Monday, March 26, 2012

Que Sera, Sera, or Don't Go Down the Rabbit Hole

Doris Day used to sing that song, Que Sera, Sera, which was enough to put me off prophesying since I first heard that overly sugared voice back in 1953 or thereabouts. More to the point, I have flatly eschewed prophecy, having previously remarked on the tenuous grasp human beings have on foreseeing their futures or bringing them to pass as envisioned. Harpers Magazine (Weekly Review, March 19, 2012) concurs, remarking that "Scottish psychologists, after failing to find evidence that humans could see into the future, urged their colleagues 'not to venture too far down the rabbit hole.' " The future presumably being "the rabbit hole" and attempts to peer into it the same as "venturing too far down it." Speaking of rabbits . . .

Enter Til, a rare earless rabbit born at a small zoo in eastern Germany:

 Til then

As Der Spiegel recently burbled, "The future had looked so bright for tiny Til, a baby rabbit born without ears three weeks ago in a small zoo in . . . eastern Germany. Earless rabbits are very rare, and that factor combined with his cuteness would surely have made him a media celebrity, especially in Germany, which has a history of worshipping furry baby animals."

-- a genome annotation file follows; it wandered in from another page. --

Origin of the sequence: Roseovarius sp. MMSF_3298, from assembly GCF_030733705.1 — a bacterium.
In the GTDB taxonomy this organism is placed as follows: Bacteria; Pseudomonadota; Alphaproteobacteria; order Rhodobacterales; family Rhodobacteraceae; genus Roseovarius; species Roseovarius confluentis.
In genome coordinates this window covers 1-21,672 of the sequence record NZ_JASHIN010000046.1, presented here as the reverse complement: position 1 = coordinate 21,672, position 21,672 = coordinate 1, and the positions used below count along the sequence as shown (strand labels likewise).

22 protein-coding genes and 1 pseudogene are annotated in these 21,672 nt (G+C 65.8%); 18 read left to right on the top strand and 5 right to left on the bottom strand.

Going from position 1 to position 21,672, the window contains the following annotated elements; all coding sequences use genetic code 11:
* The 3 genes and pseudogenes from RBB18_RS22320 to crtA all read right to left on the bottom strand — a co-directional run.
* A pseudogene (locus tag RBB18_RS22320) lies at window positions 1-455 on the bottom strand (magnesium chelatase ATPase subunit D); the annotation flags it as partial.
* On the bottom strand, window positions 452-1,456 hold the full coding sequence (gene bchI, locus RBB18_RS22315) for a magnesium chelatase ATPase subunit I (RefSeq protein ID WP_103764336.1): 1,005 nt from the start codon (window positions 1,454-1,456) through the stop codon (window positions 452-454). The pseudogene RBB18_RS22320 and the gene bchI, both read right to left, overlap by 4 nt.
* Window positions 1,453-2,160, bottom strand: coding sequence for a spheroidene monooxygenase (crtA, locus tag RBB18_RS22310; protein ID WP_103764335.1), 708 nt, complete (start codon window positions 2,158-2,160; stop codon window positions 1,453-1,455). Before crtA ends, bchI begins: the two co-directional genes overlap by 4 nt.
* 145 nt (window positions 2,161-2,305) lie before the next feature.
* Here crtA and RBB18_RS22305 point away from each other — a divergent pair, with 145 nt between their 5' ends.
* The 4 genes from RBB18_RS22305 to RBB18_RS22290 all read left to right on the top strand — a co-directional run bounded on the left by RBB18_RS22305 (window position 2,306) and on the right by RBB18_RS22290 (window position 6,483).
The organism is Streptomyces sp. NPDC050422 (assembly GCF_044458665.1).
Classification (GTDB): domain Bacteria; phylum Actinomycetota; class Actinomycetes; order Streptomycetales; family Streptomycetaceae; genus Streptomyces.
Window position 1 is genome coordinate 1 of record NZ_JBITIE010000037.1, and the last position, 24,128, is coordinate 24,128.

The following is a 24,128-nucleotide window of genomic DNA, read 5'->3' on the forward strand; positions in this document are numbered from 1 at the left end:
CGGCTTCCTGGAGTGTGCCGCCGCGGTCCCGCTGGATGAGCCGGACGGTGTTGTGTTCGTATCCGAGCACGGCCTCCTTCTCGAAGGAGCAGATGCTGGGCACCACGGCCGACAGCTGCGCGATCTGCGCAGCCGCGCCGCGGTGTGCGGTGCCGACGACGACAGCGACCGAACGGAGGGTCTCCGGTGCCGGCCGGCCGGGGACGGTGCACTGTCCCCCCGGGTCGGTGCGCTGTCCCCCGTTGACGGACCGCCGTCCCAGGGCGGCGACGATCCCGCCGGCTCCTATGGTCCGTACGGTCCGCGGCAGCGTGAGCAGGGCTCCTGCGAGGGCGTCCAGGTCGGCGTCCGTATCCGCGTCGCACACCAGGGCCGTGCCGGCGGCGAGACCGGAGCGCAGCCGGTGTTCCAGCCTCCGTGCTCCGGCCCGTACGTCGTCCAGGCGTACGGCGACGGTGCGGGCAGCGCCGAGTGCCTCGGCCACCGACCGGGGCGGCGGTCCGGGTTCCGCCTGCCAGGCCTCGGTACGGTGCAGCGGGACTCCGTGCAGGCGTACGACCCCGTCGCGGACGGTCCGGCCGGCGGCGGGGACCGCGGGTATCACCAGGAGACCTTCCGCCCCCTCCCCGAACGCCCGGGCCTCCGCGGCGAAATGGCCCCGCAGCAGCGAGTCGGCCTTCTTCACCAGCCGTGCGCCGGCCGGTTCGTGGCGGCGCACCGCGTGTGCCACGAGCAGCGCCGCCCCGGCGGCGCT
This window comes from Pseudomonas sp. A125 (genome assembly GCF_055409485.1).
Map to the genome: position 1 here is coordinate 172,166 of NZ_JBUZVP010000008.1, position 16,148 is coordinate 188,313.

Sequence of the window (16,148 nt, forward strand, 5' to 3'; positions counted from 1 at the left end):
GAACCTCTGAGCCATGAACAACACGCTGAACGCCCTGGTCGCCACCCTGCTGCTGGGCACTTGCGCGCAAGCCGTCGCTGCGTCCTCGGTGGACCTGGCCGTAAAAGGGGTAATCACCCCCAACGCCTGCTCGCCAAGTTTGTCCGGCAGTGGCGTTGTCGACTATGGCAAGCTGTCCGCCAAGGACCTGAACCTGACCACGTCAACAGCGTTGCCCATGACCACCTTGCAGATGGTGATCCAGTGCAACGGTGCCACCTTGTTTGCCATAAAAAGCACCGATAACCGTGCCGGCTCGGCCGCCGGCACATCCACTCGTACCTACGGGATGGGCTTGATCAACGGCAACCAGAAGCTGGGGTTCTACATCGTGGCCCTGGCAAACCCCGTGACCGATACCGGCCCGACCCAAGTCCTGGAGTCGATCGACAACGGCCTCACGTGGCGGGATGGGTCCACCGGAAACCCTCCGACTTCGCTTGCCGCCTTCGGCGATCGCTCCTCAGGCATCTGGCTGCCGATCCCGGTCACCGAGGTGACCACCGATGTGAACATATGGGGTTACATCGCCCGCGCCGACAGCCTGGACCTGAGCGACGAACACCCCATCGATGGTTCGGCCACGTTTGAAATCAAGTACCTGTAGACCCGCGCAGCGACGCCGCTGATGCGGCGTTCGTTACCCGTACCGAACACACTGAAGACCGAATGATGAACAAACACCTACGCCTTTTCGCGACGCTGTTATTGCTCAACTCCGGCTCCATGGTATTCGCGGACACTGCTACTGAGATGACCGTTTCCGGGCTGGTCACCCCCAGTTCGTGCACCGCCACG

Apparently peering into a rabbit's future is sending the poor rabbit down the rabbit hole - armer Til (poor Til) was crushed under a cameraman’s shoe shortly before a press conference scheduled in the rabbit’s honor. “We are all shocked,” said the zoo’s director, Uwe Dempewolf. “No one could have foreseen this.” Which comes as no surprise to Scottish psychologists, although that's exactly what the financial industry has said (quite disingenuously) ever since the Crash of 2008. But be that as it may.

Sic transint cuniculi mundi. Or, as Bugs Bunny put it so nicely, hare today, gone tomorrow.

1 comment:

  1. Quid, me vexare? is Alfred E. Newman's well considered advice.